Page:Life of William Blake, Pictor ignotus (Volume 1).djvu/330

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?. 55---58.] INVENTIONS TO THE BOOK OF JOB. 285 with othersmbelonging as they do in style to the accepted category of engraved designs---consist of twenty-one subjects on a considerably smaller scale than those in the Grav, each highly wrought in light and shade, and each surrounded by a border of allusive design and inscription, executed in a slighter style than the subject itselL Per- haps this may fairly be pronounced, on the whole, the most remarkable series of etchings on a scriptural theme which has appeared since the days of Albert Diirer and Rembrandt, widely differing, too, from either.

Except the Grave, these designs must be known to a larger circle thn any other series by Blake; and yet they are by no means so familiar as to render nn-ecessary such imperfect reproduction of their intricate beauties as the scheme of this work made possible, or even the still more shadowy presentment of verbal description.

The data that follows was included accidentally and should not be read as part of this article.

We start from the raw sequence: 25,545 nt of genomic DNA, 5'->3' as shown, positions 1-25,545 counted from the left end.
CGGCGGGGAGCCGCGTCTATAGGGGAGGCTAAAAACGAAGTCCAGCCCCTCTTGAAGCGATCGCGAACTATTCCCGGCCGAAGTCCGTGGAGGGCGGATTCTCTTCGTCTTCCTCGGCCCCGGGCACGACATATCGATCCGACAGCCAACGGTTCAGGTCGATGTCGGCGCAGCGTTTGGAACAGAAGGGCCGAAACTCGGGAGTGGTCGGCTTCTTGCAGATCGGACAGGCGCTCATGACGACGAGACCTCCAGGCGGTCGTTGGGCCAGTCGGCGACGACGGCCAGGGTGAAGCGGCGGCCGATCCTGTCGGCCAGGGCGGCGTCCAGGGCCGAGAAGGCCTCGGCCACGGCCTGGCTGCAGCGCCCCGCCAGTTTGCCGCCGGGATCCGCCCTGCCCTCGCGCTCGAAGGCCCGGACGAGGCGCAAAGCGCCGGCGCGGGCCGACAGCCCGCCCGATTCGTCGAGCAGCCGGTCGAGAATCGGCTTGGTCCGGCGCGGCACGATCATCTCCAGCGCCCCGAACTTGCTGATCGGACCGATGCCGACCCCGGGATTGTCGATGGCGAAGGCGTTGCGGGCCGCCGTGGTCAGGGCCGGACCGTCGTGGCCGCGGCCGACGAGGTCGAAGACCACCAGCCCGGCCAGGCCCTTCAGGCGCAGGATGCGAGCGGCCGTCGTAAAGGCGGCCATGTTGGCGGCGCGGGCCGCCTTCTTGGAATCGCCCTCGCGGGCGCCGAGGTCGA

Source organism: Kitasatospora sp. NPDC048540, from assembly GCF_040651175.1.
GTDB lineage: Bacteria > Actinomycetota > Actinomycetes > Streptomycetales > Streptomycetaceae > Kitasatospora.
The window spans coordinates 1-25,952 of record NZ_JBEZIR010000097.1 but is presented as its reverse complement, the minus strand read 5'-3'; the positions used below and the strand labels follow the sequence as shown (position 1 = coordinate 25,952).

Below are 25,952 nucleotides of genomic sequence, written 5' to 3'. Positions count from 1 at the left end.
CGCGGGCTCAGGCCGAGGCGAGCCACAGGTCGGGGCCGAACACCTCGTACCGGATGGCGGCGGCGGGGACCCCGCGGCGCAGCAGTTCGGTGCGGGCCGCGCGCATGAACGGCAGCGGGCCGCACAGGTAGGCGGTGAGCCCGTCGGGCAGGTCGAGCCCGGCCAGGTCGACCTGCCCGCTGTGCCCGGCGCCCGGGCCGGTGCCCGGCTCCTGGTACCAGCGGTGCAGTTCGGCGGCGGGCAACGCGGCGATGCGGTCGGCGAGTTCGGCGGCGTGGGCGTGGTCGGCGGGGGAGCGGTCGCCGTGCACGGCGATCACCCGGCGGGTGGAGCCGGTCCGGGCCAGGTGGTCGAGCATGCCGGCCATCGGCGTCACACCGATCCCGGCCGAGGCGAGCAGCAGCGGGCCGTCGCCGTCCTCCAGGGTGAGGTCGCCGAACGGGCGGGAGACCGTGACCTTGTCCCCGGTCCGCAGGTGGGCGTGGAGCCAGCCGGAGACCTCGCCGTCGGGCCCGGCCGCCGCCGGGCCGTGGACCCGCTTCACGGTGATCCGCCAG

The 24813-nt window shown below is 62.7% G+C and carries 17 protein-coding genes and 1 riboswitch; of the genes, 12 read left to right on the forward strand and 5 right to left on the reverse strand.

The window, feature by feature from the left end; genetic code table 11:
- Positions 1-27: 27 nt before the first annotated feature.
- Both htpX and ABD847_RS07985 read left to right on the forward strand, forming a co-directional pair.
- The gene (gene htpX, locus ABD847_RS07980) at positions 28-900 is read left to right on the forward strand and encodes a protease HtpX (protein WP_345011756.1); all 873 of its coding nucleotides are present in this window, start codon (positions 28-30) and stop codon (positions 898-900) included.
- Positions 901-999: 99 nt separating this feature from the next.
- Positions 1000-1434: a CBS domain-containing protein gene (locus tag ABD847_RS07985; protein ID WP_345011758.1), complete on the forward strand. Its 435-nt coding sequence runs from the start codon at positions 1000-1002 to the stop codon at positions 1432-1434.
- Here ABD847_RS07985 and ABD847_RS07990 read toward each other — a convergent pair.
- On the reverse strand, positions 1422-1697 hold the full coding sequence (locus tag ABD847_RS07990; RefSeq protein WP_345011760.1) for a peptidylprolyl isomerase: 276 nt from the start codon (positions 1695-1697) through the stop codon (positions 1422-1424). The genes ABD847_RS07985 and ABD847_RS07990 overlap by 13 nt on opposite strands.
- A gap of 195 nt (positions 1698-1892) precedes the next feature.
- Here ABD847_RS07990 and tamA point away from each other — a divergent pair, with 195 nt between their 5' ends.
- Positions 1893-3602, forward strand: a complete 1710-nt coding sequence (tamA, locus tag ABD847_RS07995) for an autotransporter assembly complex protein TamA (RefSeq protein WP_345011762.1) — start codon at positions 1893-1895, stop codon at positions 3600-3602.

The first among them shows us the patriarch Job worshipping among his fmily under a mighty oak, surrounded by feeding flocks, range behind range, as far as the distant homestead, in a landscape glorified by setting sun and rising moon. ' Thus did Job continually,' the leading motto tells us. In the second plate we see the same persons grouped, still full of happiness and But this is that day when the sons of God came to present themselves before the Lord, and Satan came also among them; and above the happy group we see what they do not see, and know that power is given to Satan over all that Job has. Then in the two next subjects come the wor]ings of that power; the house flll,g on the slain feasters, and the messengers hurrying one after another to the lonely parents, still with fresh tidings of ruin. The fifth is a wonderful design. Job and his wife still sit side by side, the closer for their raillery, and still out of the little left to them give alms to those poorer than themselves. The angels of their love and resignation are ever with them on either side; but above, again, the unseen Heaven lies open. There sits throned that Almighty fi.ue, filled now with inexpressible pity, almost with compunction.